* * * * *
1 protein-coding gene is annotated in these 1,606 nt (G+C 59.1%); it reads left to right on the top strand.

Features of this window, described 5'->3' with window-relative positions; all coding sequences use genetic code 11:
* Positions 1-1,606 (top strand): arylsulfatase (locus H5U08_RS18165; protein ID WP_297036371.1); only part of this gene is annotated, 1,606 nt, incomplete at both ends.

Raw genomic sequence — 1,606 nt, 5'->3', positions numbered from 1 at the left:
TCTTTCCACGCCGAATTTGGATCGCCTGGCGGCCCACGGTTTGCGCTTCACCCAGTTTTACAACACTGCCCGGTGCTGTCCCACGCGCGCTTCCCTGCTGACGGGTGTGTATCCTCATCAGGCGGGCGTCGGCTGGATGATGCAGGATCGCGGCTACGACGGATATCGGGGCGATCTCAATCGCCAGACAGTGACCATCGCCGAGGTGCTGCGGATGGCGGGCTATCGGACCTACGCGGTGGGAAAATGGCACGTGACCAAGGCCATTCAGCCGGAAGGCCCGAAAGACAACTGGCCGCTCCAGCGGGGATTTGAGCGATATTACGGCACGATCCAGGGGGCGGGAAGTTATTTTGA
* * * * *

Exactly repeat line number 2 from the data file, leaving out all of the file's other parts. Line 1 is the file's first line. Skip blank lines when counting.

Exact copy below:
Features of this window, described 5'->3' with window-relative positions; all coding sequences use genetic code 11: